I do run run run, I do run run

Well, that’s it. My St. John’s wort experiment is over. How’s this for a newspaper headline?:

Tummy Trouble Trumps Trial

Maybe I’ll try one of those sunlamps next, or go au natural. This ridiculously warm February weather in North Carolina has been amazing to run in and ripping through the woods, truly dappled with sunlight, has created ample endorphins to cure the blues.
How about:

Ample Endorphins Enhance Ectoplasm

what is ectoplasm anyway? Dr. Oz? err, I mean, Eric?

Let’s have a googlook …

Ectoplasm generally refers to the outer part of a cell’s cytoplasm.

* Ectoplasm (paranormal), a physical substance that manifests as a result of “spiritual energy” or “psychic phenomenon”
* Ectoplasm (radio show), a BBC Radio 4 comedy series
* the outer bodily regions of the jelly fish
* a cocktail with vodka

Ahhh, definition number 4 looks interesting.
Let’s google-image that one: slime drink

I am certain that will help with mild depression … however, it may also result in tummy trouble.
What’s a sad girl to do?

da do run run run
da do run run

Robust Running Revives Retina

I really do feel so much better when I run in the sun.

4 thoughts on “I do run run run, I do run run

  1. Eric

    Eee-gads, I like definition #4 too. Actually, I think they should combine #3 and #4 and have a vodka-based cocktail with a jellyfish type name. Then you saddle up the bar and tell the tender: “I’d like a frosted southern jellyfish, with a twist, please.”

    We make light of it, but mood and depression are serious business. People talk about the rain up here in Seattle, but I think the real characteristic of the winters here is the darkness. We are far enough north we only get a bit of sun for four months or so — you jog in the dark, go to work in the dark, come home in the dark. I’ve got the tan to prove it. Seasonal affective disorder is legitimate, at least out here. I’ve known two doctors who moved away because their spouses were just too depressed during our winters.

    But you’re a runner. You’re a lot faster than I’ll ever be, but runners always seem to migrate back to running somehow. It’s not a cure, but I think it helps. I seem to be able to take more slings and arrows without getting too blue if I have my miles in. But in truth, running is not enough alone, and coffee and Marx Brothers movies are not enough alone (much as I love them). I like the light-box trick, I think that helps people out here. And the predictable drugs are valuable for some ( . . . I call Paxil the “house brand” because about half my relative seem to take it — can’t tell you which half).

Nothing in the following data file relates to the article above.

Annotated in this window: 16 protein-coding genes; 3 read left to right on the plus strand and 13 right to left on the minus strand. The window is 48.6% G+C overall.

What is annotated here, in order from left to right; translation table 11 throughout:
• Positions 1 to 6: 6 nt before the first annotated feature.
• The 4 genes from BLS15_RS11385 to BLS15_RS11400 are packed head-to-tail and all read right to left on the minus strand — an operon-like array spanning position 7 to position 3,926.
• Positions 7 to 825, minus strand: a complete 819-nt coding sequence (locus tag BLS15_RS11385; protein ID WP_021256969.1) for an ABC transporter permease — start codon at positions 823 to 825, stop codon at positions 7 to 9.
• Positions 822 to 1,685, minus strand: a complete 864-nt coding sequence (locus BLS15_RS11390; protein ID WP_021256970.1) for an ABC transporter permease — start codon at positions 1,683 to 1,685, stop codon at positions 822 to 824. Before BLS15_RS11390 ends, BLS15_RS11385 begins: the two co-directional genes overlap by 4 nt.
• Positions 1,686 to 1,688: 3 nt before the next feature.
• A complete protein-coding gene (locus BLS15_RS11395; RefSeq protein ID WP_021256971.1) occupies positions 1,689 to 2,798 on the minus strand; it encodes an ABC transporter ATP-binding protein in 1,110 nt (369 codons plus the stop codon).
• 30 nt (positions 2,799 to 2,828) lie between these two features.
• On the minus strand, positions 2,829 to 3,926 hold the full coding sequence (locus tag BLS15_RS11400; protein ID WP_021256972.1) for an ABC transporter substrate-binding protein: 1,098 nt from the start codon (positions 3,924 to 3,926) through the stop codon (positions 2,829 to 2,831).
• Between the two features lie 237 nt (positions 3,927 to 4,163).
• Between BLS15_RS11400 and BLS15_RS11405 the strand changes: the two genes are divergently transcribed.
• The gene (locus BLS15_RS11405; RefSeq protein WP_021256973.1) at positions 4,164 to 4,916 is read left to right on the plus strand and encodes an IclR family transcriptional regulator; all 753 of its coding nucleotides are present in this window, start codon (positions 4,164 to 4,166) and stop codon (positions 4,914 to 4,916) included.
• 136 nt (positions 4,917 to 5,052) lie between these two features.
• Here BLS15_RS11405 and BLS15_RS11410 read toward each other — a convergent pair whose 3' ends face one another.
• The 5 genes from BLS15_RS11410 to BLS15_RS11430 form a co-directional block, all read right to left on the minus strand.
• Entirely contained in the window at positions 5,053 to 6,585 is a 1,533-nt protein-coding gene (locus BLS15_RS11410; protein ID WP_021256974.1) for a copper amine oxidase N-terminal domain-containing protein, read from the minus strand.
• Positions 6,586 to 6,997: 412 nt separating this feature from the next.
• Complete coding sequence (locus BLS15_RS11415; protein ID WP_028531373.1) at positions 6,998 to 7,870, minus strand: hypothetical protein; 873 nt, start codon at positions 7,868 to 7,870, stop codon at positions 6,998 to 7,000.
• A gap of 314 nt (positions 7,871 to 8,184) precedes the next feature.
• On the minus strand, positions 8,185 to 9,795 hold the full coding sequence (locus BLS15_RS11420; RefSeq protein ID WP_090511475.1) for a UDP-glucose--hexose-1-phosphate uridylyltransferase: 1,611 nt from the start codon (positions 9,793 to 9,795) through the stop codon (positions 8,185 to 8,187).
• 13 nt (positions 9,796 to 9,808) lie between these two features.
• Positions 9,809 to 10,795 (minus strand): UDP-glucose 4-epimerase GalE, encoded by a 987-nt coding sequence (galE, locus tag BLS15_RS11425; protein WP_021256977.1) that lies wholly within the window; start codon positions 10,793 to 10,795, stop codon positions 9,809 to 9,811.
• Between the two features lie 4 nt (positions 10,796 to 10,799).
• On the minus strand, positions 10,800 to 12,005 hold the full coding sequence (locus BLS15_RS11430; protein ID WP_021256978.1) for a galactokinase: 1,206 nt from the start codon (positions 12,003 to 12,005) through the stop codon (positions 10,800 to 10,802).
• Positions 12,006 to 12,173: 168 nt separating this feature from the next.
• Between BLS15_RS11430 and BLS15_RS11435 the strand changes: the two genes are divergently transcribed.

I suspect for you writing is a bit like running. Am still awaiting your great American novel. We continue to read with interest. Your fan, E

  2. thronedoggie

    Actually, alcohol in doses of more than one ounce is a depressant, not a stimulant or anti-depressant.

    St. John’s Wort has interested me – a few years back, I wound up taking an anti-depressant (serotonin uptake inhibitor) because it seems that I really do have that problem; however, the med I take (Effexor), while mild in its effects, has withdrawal symptoms that can be completely debilitating; and now I’ve started to taper off of it (under medical care, of course) because a) I don’t like the idea of continuing to take something so scary, and b) one of the long-term effects is weight gain, which has happened to me.

  3. joan

    Jim P.,
    I shouldn’t joke about alcohol because my grandfather and MANY other relatives were/are alcoholics, so I do know its no laughing matter. I have felt a dip in my serotonin since dropping the St. John’s Wort, but I’m like you … I don’t want to contend with “side effects” or “withdrawal symptoms” or “long term effects;” I just want to live, you know?

    We murder to dissect.

  4. thronedoggie

    Well, I don’t know why you shouldn’t joke about alcohol – we drunks do, all the time!…but then, we have to follow Rule #62.

    Simple fact is that alcohol isn’t evil, but the way I drank was a sin.

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